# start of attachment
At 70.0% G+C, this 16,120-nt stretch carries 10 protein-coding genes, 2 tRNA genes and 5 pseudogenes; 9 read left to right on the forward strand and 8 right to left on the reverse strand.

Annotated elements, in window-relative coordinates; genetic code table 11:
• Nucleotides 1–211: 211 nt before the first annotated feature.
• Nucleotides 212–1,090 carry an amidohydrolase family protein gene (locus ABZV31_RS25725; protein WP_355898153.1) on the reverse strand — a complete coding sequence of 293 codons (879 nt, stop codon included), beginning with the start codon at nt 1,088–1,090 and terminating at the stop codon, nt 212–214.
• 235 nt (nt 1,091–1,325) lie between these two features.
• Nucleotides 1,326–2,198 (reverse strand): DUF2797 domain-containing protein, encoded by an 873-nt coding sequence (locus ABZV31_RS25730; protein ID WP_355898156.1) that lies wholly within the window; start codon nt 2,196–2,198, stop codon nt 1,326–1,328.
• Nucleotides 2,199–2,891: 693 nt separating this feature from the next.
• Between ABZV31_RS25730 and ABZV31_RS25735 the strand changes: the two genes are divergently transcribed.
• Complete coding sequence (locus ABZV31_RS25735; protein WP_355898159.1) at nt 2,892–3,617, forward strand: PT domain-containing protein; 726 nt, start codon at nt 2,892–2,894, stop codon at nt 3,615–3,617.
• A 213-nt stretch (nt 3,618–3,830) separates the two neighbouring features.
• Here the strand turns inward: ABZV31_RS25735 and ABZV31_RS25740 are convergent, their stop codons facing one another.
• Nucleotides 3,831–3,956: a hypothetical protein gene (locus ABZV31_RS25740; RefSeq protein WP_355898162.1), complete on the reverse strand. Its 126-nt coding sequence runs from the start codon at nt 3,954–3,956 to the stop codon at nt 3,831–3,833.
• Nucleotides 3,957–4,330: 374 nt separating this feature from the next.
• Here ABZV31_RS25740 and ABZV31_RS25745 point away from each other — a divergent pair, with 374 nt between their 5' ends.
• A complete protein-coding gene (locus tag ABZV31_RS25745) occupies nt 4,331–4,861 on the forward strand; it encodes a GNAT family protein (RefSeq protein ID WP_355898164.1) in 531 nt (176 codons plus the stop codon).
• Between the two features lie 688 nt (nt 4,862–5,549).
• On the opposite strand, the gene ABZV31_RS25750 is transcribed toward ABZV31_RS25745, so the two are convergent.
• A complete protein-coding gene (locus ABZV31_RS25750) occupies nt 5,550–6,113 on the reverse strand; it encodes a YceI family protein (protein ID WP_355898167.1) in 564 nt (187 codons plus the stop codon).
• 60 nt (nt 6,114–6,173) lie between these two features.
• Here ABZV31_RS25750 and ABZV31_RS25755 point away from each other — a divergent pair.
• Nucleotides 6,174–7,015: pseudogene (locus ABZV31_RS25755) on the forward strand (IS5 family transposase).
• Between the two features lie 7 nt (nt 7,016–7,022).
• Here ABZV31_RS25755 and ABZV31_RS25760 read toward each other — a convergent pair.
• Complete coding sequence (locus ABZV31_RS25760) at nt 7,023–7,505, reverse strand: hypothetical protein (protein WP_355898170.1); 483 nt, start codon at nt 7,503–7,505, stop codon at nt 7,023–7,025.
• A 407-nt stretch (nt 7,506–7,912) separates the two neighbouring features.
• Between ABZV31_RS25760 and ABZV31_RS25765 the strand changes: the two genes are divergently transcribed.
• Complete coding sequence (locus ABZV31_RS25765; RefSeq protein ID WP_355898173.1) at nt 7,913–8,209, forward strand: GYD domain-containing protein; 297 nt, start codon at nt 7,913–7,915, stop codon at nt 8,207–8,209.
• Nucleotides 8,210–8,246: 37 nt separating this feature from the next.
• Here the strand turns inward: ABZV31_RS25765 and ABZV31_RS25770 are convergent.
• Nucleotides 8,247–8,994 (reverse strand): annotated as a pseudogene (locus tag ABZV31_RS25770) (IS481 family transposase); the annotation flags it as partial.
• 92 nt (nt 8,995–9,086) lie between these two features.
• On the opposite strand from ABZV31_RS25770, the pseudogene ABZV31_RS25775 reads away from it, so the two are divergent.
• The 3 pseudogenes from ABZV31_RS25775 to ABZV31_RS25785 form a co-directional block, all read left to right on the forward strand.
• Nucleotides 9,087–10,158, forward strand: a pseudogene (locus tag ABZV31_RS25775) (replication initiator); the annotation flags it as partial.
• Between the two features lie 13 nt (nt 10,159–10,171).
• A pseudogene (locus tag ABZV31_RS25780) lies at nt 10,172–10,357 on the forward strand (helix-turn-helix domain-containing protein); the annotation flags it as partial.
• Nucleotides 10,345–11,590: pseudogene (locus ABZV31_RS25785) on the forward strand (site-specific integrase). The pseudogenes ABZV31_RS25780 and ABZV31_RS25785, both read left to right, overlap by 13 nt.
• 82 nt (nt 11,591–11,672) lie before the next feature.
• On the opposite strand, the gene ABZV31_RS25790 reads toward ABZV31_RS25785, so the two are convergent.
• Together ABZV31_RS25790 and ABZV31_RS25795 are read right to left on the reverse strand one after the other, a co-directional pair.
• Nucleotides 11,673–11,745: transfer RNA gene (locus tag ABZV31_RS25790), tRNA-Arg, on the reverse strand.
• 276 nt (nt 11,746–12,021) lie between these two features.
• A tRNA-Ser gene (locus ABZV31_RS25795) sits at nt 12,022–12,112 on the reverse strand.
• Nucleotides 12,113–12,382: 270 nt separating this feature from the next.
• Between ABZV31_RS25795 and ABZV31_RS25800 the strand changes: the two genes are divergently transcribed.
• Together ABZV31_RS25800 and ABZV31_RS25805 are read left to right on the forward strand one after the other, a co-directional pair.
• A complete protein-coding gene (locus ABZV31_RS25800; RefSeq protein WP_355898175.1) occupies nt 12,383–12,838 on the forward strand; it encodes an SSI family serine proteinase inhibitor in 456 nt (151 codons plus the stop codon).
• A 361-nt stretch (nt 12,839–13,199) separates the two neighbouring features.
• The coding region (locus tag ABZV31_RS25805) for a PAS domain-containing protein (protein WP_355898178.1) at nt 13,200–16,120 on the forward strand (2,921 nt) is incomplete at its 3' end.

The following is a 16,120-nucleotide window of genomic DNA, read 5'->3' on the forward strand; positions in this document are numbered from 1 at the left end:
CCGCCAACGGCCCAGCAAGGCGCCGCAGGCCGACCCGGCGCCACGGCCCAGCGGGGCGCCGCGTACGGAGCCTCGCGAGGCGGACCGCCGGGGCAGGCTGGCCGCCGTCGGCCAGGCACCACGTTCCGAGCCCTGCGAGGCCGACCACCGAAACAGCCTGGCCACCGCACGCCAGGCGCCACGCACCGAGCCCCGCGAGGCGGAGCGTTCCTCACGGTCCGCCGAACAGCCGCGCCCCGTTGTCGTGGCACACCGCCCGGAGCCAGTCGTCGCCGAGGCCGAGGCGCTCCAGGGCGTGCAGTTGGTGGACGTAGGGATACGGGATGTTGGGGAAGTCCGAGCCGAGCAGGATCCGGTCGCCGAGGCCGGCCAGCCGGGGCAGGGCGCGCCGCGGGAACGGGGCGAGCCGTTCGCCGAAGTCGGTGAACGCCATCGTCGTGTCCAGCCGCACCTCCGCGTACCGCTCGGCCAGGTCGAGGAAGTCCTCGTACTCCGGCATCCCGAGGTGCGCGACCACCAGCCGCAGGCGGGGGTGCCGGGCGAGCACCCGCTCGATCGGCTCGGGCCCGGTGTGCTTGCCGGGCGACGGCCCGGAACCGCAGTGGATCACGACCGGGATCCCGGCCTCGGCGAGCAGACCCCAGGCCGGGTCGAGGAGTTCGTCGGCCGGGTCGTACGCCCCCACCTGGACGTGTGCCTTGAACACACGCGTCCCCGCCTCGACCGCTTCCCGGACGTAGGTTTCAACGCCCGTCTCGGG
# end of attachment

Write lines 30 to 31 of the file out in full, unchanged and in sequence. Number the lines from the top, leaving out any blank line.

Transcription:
• Nucleotides 8,247–8,994 (reverse strand): annotated as a pseudogene (locus tag ABZV31_RS25770) (IS481 family transposase); the annotation flags it as partial.
• 92 nt (nt 8,995–9,086) lie between these two features.